Viewing surrogacy as “work that can be exploitive,” as Pande suggests, rather than inevitable exploitation, makes it possible to imagine reforming rather than banning the practice—and, appealingly, women claiming a voice in that reform. Between 2010 and 2014, I spoke with thirty-three surrogate mothers and egg donors in the outskirts of Mumbai. They described choosing the work, within their limited field of choices, but also having little power over a deal in which they had the most to lose. Their stories did not conform to a popular “win-win” narrative, which concealed surrogacy’s real conditions. Instead of sharing a meaningful connection, the foreign intended parents and surrogate mothers I met knew little more about one another than workers and customers on the far ends of any other global supply chain. The question is whether this divide, which hurt the women, could ever be bridged.
Kalpita bore three children in two surrogate pregnancies, but she has only one photograph to show for it. It hung on the wall of the narrow room she shared with her husband and three teenage daughters. In the photograph, taken in 2009, she stands between two handsome men with Mediterranean complexions, her head just reaching their broad shoulders. She told me the men were brothers. Likely, they were a gay couple; the women I interviewed never acknowledged that their clients might be gay. (Gay sex is illegal in India, and homosexuality is often not a visible part of community life.)
For these men, Kalpita had carried twin boys, for which she was paid 2.75 lakhs, or about $5,700, in 2009. It wasn’t nearly enough money, she said, for such dangerous work, “delivering two babies, putting our life in risk.” She believed 4 lakhs would have been fairer compensation (women who delivered one child were paid 2 lakhs, or 2.5 lakhs with a cesarean section). But Puranik, who arranged the pregnancy, set a fixed rate, and the clients did not speak Hindi or Marathi, the languages Kalpita knows. They’d left no phone number. Kalpita didn’t know where they came from, or where they went. What the sentimental photograph failed to show was that Kalpita could not negotiate or speak for herself, even as her clients stood smiling by her side. “They did not ask us how much we have been given, or what happened,” said Kalpita. “They never asked.”
Speaking to intended parents like Kalpita’s clients, I was often struck by how little they knew about the women who bore their children, or the details of their payment and care. These intended parents shared a powerful and reassuring assumption: that the surrogate mothers were earning a life-changing sum of money.
This narrative of Indian surrogacy as a “win-win” for surrogate and client began with Dr. Nayna Patel, a fertility doctor in the mercantile city of Anand, Gujarat. In 2004, her clinic began offering surrogacy services to Indian couples and then to a couple from Korea, making Patel the pioneer of transnational surrogacy in India.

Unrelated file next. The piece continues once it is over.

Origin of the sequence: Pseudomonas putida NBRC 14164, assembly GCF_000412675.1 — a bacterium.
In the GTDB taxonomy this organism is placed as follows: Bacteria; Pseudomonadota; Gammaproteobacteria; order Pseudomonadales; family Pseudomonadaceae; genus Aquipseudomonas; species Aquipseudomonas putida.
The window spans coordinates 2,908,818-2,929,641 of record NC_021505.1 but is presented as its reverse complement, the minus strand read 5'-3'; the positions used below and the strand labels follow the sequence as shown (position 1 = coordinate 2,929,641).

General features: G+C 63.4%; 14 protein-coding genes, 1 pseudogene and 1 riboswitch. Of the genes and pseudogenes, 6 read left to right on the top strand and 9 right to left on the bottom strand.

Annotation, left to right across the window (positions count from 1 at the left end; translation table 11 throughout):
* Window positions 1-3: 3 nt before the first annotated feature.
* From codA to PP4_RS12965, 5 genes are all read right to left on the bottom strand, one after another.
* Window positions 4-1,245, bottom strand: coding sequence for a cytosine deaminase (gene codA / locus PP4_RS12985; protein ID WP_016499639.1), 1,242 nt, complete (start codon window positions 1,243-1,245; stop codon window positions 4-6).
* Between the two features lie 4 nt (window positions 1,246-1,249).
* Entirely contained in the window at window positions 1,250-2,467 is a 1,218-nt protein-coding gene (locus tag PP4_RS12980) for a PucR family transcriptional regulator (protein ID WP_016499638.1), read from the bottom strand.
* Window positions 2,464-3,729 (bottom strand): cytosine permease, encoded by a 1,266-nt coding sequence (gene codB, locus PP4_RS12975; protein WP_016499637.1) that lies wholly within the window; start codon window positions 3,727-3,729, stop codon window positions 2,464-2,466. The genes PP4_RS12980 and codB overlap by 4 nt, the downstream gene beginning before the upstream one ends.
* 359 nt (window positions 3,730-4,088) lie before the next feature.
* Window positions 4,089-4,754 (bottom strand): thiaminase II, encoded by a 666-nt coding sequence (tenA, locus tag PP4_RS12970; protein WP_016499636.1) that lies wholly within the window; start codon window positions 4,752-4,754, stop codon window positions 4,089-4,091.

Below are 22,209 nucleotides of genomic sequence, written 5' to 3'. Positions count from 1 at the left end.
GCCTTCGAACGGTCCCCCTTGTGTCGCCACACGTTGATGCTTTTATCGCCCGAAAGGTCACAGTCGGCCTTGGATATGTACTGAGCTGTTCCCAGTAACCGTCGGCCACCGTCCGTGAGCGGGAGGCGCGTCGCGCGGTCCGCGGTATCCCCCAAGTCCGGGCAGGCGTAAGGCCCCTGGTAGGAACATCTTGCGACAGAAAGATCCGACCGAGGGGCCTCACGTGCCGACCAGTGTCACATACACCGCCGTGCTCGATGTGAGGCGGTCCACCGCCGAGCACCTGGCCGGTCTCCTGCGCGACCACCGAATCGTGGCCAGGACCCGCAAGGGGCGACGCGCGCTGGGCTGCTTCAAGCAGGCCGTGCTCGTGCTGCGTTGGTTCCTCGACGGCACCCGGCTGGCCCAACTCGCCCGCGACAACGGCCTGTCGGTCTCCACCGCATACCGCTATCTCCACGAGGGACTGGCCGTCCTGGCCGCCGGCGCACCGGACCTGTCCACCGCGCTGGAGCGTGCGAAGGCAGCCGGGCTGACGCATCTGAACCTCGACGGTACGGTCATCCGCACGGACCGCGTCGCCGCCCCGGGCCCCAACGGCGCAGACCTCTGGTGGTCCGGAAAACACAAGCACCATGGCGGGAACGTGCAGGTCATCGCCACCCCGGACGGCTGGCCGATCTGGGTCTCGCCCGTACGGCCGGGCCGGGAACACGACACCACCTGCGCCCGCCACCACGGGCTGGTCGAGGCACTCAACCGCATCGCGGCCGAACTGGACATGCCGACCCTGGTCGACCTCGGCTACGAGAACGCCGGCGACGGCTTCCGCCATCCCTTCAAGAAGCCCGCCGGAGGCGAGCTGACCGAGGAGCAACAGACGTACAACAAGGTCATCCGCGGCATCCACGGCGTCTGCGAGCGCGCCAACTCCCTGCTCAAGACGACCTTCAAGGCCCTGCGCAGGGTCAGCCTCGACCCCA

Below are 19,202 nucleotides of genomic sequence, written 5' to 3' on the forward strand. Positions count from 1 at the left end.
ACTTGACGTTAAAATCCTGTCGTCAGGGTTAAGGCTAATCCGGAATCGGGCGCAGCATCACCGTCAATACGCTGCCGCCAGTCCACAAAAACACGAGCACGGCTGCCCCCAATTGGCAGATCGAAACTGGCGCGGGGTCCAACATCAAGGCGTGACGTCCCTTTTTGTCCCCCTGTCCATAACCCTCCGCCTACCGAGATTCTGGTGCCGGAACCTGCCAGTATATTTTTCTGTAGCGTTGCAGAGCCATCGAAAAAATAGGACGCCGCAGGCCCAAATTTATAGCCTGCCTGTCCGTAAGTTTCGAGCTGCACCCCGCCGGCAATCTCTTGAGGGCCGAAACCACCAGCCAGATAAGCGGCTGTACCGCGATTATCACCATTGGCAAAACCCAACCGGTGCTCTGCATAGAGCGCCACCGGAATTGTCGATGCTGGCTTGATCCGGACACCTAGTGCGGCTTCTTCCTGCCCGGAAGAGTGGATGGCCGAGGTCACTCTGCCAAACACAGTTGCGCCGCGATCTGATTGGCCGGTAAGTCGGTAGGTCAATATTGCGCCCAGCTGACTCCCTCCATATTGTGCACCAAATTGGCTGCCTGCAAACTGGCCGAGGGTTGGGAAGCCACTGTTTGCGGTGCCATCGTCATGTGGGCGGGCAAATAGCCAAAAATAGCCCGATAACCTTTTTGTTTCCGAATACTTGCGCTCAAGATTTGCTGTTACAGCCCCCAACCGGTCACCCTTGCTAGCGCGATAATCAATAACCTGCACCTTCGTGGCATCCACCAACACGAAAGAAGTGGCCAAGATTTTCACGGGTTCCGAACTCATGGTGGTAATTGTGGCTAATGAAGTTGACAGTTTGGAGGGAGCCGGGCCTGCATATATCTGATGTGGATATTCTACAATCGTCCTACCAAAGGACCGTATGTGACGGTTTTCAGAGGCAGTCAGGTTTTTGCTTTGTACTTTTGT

In her clinic, Patel implanted a local surrogate with a foreign client’s embryos. If a client couldn’t produce her own eggs, the surrogate carried an embryo created with donated eggs, but never her own. By separating eggs from womb, doctors hoped that the surrogate would not bond with the baby. By “unbundling these components of a child,” writes former Harvard economist Debora Spar in The Baby Business, gestational surrogacy doctors had created a new market in the mid-1980s, with the introduction of in vitro fertilization (IVF). Overseas clients came from countries where commercial surrogacy is illegal, like Australia and most of Europe, or expensive. In American states where commercial surrogacy is legal, the process cost between $75,000 and $120,000 in 2015, roughly three to four times what it cost in India. For many foreign couples, adoption was difficult or nearly impossible due to age, sexual orientation, or the availability of babies in their home countries.
From the beginning, Patel welcomed journalists, and her story was told on the Today show, Oprah,CNN, CBS, the Guardian, and ABC, among many other media outlets. By February 2010, when I followed the pilgrim’s trail to the Akanksha Clinic in the low-slung Kaival Hospital, it had already become a journalistic cliché to note the studio portraits of Oprah that hung on the walls like domestic goddesses. In her office, Patel wore her black, silver-threaded hair drawn up. Her bearing was aristocratic. Pleasantries were brief. “I wish you had sent me an e-mail outlining the scope of your research,” she said. She did not want to be interviewed in depth because she was already the subject of two upcoming books and a published hagiography, The Last Ray of Hope: Surrogate Mother—The Reality. On that trip and another, I learned little that was new about Patel, but did see the charisma that helped enshrine her story in media lore.